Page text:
Jason Fletcher, who teaches public health at Yale, has written earlier on the connection between ADHD and crime. (The gist: “children who experience ADHD symptoms face a substantially increased likelihood of engaging in many types of criminal activities.”) He now has a new working paper called “The Effects of Childhood ADHD on Adult Labor Market Outcomes” (abstract, PDF):
While several types of mental illness, including substance abuse disorders, have been linked with poor labor market outcomes, no current research has been able to examine the effects of childhood ADHD. As ADHD has become one of the most prevalent childhood mental conditions, it is useful to understand the full set of consequences of the illness. This paper uses a longitudinal national sample, including sibling pairs, to show important labor market outcome consequences of ADHD. The employment reduction is between 10-14 percentage points, the earnings reduction is approximately 33%, and the increase in social assistance is 15 points, which are larger than many estimates of the black-white earnings gap and the gender earnings gap. A small share of the link is explained by education attainments and co-morbid health conditions and behaviors. The results also show important differences in labor market consequences by family background and age of onset. These findings, along with similar research showing that ADHD is linked with poor education outcomes and adult crime, suggest that treating childhood ADHD can substantially increase the acquisition of human capital.
The more research of this sort that we see, the easier it is to believe the following: compound interest may indeed be the eighth wonder of the world, but early-childhood investment and intervention is probably Wonder 7.5.
One of the first Freakonomics Radio podcasts we made was an episode about the (surprisingly tenuous) link between obesity and health problems. A new study in The Journal of the American Medical Association finds that “Grade 1 obesity overall was not associated with higher mortality, and overweight was associated with significantly lower all-cause mortality.” Writing for The Daily Beast, Kent Sepkowitz explains:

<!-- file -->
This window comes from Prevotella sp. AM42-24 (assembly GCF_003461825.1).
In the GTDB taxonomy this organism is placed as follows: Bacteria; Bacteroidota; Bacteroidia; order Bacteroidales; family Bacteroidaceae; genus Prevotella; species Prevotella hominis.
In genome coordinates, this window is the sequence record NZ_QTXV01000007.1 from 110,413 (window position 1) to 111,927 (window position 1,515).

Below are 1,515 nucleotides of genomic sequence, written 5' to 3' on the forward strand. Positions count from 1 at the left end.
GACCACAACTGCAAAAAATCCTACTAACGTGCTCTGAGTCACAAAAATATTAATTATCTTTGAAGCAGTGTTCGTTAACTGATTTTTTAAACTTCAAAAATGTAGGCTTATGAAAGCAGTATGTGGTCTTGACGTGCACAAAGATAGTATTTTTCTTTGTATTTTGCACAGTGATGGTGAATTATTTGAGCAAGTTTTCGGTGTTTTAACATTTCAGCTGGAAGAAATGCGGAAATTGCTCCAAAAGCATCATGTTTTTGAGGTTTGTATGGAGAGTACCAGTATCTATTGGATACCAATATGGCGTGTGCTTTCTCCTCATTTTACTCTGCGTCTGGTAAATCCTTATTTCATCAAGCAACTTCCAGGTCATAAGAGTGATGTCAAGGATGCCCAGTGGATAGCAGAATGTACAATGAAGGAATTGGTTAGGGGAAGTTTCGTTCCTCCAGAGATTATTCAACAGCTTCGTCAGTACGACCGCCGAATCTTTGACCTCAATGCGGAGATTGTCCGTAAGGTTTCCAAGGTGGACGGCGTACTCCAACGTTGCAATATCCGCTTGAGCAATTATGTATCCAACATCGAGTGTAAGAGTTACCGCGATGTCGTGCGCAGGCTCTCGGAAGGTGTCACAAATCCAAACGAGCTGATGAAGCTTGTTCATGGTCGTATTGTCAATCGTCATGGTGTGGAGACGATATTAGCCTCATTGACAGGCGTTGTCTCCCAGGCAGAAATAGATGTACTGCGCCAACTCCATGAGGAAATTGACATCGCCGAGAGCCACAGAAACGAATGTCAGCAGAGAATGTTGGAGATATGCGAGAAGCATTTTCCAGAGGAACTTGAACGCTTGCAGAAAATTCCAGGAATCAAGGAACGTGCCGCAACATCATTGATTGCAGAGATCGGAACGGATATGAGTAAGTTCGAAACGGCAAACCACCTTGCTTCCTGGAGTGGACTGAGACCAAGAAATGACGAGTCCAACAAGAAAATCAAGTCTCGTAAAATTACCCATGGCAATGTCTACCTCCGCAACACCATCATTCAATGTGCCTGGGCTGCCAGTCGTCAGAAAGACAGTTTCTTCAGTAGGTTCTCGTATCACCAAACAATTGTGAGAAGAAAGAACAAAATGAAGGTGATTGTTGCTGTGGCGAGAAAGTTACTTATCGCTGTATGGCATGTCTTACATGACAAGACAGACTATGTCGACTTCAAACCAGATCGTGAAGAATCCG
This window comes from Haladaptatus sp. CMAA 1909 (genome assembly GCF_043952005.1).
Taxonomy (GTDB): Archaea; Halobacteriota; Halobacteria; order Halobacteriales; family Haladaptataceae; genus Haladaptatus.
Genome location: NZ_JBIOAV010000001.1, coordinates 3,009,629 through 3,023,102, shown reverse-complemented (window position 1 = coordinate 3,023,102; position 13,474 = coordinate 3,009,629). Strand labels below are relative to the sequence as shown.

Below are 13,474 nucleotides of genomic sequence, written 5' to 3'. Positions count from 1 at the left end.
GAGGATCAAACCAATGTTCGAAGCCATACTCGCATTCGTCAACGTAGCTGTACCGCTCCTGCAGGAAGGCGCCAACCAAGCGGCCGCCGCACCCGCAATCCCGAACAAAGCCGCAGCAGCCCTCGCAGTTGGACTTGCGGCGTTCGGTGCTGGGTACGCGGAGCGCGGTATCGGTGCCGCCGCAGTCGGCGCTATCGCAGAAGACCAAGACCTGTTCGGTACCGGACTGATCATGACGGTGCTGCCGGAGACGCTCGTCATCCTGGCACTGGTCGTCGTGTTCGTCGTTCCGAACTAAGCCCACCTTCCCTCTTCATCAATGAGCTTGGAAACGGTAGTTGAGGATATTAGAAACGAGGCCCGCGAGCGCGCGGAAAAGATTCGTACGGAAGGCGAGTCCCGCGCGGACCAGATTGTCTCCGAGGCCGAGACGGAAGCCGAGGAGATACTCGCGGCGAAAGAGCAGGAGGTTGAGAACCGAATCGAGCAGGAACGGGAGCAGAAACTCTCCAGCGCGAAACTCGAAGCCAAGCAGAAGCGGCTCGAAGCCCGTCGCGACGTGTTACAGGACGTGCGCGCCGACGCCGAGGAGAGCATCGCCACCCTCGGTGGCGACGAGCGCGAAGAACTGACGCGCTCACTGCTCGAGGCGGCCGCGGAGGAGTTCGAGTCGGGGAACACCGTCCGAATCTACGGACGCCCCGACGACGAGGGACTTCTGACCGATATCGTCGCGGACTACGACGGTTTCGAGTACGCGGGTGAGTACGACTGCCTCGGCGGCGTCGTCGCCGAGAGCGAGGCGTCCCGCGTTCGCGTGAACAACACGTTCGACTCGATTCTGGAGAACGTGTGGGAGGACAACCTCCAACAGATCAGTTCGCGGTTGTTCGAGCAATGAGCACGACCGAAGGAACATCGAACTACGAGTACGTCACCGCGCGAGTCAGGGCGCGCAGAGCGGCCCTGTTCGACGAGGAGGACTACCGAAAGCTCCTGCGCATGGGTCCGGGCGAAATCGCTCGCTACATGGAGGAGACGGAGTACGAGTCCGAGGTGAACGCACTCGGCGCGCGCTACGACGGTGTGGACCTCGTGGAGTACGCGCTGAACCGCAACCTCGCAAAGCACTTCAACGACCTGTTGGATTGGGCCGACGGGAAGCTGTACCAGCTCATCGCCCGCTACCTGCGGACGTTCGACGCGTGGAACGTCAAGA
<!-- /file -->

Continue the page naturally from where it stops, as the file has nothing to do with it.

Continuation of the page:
Compared to people with a normal weight (a BMI less than 25), the overweight (BMI between 25 to 30) had a 6 percent lower mortality rate—and both groups had a rate about 15 percent lower than the obese, especially the very obese (BMI above 35).
The explanation for the finding is uncertain. Perhaps the pleasantly plump but not obese have an extra reserve—a literal spare tire—that confers a survival advantage should they become seriously ill, whereas the lean-iacs do not. Or maybe the thin ones were thin because of a serious illness that, in the course the various studies, killed them. Or maybe the thin ones were thin because they were chain smokers living off Scotch and potato chips. Or just maybe the occasional pig-out does soothe the soul and make for a happier, healthier individual.
(HT: Andrew Sullivan)
Our latest Freakonomics Radio on Marketplace podcast is called “What’s Wrong With Cash for Grades?”
In it, Steve Levitt talks to Kai Ryssdal about whether it’s effective to pay kids to do well in school. Levitt, along with John List, Susanne Neckermann, and Sally Sadoff, recently wrote up a working paper (PDF here) based on their field experiments in Chicago schools. Levitt blogged about the paper earlier; here’s the Atlantic‘s take. Read More »